219 19 Avenue SW

Photo courtesy of W. DeBoni.

Mission-Cliff Bungalow Francophone Century Homes

The area currently known as Mission, was first settled by the Oblate missionaries who were also the first non-natives to live permanently in Calgary. It was the vision of Father Lacombe to create a permanent French-Canadian settlement, complete with church, school, convent, community hall and hospital “surrounded by the homes of the French speaking faithful” (his description of the residential subdivision). Some families moved from Québec, and “Cheminots”, railway labourers from Québec, came west in 1883-84 to work on the westward construction of the C.P.R. line. Most of the French-speaking immigrants settled here, in what was later to become Rouleauville, and is now known as Mission.

Many of the residents who settled in the community founded, fostered or lobbied for francophone cultural and economic services for the citizens of Southern Alberta. In 1884, almost immediately after Father Lacombe obtained their land grant, the Oblate fathers had their land surveyed into residential streets and lots, and sold the lots for $60, $100 for corner lots. They began recruiting colonists in 1887, often from Quebec. The street names depicted the French and Catholic origins of the area (Notre Dame, Doucet, Rouleau, St. Joseph, etc.). A small residential community developed along Seventeenth and Eighteenth Avenues by the 1890s and a few blocks of land which were acquired by speculators.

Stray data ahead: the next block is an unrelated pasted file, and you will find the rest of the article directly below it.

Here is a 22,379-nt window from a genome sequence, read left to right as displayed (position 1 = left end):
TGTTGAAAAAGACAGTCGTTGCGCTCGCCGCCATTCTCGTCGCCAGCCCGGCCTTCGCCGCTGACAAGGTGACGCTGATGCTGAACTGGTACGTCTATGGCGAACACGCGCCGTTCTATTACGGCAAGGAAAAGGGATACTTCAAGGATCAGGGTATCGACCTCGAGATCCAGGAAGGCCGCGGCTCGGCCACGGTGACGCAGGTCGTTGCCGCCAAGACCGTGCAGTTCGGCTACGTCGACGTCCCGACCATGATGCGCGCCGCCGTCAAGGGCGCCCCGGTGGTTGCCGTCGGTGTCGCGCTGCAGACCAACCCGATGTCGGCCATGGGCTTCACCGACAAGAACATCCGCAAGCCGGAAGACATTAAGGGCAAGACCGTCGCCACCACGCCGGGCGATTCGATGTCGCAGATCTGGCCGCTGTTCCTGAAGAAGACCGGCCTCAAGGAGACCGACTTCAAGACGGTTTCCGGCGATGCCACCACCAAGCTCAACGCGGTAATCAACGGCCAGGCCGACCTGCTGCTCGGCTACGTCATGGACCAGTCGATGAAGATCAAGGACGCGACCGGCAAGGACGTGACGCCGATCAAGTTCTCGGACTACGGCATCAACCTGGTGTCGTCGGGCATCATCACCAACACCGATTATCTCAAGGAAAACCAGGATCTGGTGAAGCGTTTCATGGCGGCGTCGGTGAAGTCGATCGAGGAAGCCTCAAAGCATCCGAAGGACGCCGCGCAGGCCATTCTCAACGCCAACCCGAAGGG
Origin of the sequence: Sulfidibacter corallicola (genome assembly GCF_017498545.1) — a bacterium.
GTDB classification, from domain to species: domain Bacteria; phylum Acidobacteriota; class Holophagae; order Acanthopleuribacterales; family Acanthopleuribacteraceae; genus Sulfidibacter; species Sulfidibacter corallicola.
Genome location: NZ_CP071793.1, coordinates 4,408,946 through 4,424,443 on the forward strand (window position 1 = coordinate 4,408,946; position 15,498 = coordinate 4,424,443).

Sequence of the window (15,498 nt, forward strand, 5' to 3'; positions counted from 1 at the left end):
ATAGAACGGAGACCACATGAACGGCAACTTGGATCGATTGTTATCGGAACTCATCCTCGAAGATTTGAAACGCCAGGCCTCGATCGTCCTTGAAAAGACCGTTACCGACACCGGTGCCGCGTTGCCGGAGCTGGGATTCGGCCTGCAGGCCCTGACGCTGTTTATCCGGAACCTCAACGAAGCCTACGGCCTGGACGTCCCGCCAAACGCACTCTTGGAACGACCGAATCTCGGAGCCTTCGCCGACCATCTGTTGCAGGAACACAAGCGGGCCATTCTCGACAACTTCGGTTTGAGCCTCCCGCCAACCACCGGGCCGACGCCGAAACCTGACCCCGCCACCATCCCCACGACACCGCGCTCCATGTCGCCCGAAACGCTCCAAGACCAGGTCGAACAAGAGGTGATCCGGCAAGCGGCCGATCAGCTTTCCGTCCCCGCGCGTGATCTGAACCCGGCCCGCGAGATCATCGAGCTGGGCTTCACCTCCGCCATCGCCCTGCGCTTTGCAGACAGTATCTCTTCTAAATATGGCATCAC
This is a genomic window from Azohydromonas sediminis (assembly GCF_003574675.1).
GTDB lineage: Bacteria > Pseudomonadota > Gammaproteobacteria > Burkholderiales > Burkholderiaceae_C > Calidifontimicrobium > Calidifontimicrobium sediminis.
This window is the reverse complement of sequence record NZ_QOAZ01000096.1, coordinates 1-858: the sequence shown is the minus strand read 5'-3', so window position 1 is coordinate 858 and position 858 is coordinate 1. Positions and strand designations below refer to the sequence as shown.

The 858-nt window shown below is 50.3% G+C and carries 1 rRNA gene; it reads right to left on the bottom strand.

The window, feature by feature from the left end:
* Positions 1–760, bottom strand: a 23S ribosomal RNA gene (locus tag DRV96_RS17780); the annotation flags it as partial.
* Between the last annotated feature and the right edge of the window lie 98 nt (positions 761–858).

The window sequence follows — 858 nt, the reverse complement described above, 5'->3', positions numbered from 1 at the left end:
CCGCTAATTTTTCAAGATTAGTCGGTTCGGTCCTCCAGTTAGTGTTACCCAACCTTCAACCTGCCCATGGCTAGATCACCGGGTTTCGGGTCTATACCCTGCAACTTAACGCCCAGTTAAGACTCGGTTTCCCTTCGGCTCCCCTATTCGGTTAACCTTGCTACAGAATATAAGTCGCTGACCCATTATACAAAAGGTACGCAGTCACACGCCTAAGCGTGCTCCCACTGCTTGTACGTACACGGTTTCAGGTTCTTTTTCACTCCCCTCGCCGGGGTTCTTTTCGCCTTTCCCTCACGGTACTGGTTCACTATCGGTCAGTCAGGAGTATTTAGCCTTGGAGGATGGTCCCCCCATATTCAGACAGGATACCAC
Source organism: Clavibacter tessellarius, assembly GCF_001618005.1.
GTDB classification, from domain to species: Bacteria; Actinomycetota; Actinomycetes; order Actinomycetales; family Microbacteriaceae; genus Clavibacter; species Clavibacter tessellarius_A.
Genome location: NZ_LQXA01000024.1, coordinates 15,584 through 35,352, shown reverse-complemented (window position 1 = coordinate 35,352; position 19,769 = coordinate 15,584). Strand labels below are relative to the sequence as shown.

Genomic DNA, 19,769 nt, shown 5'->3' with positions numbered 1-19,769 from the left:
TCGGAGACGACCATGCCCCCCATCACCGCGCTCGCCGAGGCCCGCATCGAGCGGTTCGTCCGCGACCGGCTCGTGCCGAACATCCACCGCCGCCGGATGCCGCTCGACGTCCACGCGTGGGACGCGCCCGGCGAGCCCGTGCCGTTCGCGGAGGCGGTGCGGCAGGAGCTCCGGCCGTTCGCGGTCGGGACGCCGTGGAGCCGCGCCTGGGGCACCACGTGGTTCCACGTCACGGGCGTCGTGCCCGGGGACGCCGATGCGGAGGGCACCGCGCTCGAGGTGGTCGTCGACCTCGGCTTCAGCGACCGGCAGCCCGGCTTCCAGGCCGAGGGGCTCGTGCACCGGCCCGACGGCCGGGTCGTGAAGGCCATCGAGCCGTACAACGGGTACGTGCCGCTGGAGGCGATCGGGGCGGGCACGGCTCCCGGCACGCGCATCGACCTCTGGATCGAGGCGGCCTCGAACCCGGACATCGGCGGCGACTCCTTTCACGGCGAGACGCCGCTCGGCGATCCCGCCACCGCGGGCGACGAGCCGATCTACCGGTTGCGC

St. Mary’s Convent 219 19 Ave. SW  1893

The order of the Fidèles Compagnes de Jésus (Faithful Companions of Jesus) was founded 1820 in France by Marie Madeleine d’Houet. Mother Mary Green and a group of FCJ sisters arrived in 1885 from Saint-Laurent, Manitoba in response to an invitation by Bishop Grandin. Their bilingual order, composed of French and Irish women, assured the education of the children and the care of the sick. This courageous group of women established the very first educational structures in Calgary. The sisters were well versed in European languages, music and culture and were able to provide a good school and classic French Education for the Mission’s growing community. The sisters named the former mission Sacred Heart Convent after their old convent in Saskatchewan. By 1888 the number of pupils had grown to 90, and there was need for a larger convent and school. The earliest wing of this convent (west wing) was built 1893 and has been a home to the FCJ sisters since that time. In addition it has been a school and also a residence for girls, although after St. Mary’s School was constructed in 1909 the convent was used solely as a residence. Today, the sisters open their home to offer conference space, retreats and spiritual and social services.